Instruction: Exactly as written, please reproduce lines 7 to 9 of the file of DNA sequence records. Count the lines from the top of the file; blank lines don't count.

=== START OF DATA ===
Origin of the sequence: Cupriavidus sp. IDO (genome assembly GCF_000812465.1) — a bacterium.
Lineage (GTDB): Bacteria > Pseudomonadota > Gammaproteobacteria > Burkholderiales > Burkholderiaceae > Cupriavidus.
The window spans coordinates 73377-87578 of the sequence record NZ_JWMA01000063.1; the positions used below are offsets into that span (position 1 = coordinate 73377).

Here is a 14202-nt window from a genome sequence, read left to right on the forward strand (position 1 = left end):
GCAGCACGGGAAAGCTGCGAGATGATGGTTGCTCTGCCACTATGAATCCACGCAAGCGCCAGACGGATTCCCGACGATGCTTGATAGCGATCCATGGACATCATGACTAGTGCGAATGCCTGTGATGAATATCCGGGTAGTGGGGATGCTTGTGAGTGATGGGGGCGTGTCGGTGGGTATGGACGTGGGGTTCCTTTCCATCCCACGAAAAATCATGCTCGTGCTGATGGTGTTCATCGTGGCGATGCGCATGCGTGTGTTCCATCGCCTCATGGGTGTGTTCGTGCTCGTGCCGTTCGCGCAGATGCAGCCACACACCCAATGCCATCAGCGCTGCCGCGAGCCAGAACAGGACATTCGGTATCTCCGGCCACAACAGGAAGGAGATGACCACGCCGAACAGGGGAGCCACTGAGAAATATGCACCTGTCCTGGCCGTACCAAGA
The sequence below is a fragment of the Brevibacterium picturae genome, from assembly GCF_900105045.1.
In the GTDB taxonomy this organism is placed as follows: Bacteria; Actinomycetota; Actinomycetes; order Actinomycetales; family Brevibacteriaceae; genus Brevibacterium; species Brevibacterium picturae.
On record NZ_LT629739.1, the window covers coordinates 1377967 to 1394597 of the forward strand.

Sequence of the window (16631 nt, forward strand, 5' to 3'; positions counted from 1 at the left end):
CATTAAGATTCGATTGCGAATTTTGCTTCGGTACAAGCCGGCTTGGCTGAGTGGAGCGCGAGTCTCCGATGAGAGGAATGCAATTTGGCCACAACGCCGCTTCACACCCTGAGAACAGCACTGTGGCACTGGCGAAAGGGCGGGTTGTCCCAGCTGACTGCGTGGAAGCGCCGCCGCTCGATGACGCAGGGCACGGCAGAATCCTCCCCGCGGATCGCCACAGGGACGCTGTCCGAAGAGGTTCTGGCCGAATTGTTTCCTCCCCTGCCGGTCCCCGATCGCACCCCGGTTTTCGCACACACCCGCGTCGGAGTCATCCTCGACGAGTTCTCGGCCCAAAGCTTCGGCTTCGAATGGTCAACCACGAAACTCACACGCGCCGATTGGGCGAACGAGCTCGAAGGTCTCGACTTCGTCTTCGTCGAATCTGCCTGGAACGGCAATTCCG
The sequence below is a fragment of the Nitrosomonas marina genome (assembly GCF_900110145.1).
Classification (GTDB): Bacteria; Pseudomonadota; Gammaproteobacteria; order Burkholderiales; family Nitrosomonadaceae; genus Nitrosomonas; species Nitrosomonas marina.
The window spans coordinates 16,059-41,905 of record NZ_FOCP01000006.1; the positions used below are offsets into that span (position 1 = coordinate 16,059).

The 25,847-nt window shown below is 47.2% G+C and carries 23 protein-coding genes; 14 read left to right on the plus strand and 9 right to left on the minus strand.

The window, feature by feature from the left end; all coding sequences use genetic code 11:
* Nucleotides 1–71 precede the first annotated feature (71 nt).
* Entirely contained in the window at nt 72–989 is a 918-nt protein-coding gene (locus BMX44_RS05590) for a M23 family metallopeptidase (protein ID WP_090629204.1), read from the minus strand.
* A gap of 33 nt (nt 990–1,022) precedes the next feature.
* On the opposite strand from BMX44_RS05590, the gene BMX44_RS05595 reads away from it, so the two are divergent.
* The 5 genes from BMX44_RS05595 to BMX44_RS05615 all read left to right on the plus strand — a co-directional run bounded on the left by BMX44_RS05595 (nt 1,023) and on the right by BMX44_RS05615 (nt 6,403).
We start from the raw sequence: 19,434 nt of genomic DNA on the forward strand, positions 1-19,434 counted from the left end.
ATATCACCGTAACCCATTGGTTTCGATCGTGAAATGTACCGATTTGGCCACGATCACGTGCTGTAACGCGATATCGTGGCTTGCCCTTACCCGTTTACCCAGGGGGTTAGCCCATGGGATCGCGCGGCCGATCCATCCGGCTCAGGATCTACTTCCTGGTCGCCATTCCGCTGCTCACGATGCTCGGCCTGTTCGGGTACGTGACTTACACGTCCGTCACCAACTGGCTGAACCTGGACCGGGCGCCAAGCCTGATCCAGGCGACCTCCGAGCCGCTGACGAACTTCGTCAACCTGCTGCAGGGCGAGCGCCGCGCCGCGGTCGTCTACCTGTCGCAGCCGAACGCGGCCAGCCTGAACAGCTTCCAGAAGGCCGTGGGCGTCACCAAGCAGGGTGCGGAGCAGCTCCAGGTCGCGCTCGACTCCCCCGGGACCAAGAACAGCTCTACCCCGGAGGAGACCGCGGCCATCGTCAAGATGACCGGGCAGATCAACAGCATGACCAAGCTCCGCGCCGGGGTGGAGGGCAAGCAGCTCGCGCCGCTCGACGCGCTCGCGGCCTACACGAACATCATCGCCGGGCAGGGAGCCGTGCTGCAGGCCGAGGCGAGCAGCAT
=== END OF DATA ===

In the GTDB taxonomy this organism is placed as follows: Bacteria; Actinomycetota; Actinomycetes; order Actinomycetales; family Brevibacteriaceae; genus Brevibacterium; species Brevibacterium picturae.
On record NZ_LT629739.1, the window covers coordinates 1377967 to 1394597 of the forward strand.

Sequence of the window (16631 nt, forward strand, 5' to 3'; positions counted from 1 at the left end):